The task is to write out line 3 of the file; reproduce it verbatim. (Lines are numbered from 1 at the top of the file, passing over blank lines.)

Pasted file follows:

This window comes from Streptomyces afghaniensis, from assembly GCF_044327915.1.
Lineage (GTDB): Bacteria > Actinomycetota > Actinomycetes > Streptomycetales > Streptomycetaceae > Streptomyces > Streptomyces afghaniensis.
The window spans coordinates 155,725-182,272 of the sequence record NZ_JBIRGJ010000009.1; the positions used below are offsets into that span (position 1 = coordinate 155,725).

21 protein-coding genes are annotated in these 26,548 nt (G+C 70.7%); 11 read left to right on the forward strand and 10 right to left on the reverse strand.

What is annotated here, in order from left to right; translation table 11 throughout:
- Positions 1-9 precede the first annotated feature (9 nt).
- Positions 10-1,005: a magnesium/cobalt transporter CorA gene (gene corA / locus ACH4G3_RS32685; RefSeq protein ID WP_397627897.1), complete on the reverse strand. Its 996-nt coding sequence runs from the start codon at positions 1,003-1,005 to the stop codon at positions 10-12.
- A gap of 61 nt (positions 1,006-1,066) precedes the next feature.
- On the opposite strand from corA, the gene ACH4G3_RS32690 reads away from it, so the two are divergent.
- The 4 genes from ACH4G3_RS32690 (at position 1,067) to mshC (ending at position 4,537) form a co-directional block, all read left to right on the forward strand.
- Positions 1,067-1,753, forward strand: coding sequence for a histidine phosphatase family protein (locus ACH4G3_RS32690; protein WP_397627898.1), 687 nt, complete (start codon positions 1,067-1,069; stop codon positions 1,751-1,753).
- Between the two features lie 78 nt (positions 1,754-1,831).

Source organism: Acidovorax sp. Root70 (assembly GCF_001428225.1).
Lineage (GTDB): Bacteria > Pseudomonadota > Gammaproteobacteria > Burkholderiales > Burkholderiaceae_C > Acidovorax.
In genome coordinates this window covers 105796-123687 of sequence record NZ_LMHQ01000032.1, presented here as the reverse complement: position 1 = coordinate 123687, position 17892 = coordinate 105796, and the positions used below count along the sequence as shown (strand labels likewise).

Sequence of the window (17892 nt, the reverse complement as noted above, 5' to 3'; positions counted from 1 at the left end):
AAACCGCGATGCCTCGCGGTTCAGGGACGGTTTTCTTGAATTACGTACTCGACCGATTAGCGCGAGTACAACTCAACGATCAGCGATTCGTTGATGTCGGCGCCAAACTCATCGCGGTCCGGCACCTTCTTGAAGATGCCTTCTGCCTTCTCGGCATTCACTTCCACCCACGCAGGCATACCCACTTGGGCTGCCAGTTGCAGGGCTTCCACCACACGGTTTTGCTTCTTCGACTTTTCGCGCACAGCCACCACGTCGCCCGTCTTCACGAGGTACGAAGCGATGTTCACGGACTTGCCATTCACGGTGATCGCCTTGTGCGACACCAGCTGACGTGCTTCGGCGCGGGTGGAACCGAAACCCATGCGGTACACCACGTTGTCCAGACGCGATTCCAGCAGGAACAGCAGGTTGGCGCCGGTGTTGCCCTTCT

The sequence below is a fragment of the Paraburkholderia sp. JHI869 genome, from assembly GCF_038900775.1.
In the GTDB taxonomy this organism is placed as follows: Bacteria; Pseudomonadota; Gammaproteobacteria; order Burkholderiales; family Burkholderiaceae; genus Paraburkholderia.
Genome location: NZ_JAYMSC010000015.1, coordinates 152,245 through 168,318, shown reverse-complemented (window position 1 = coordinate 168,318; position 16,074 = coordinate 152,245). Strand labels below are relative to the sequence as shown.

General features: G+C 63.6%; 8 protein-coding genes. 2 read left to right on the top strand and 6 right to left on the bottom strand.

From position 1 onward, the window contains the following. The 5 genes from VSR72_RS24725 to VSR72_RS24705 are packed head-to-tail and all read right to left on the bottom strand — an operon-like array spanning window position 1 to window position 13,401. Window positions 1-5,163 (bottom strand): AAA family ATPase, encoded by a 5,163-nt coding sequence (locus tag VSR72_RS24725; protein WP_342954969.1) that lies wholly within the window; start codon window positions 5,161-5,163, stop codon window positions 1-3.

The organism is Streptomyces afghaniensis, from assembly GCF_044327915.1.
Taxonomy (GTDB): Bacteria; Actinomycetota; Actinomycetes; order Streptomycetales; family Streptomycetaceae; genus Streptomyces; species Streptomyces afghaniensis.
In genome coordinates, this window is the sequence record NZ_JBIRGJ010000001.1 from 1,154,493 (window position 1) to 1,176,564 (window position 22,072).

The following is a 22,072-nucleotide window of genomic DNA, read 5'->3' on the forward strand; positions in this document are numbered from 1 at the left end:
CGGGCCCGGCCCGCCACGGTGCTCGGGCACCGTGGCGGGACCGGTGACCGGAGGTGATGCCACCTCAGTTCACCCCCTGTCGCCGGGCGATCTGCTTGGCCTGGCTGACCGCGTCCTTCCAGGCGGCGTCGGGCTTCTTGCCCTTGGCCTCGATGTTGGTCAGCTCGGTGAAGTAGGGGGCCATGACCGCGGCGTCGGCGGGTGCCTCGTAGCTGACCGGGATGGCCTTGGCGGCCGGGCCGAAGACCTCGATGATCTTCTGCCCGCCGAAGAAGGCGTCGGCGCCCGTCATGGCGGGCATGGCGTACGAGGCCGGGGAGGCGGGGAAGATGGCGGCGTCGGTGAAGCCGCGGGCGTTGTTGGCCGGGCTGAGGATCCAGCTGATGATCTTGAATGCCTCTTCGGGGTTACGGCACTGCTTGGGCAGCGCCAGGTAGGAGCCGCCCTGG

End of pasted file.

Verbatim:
The window spans coordinates 155,725-182,272 of the sequence record NZ_JBIRGJ010000009.1; the positions used below are offsets into that span (position 1 = coordinate 155,725).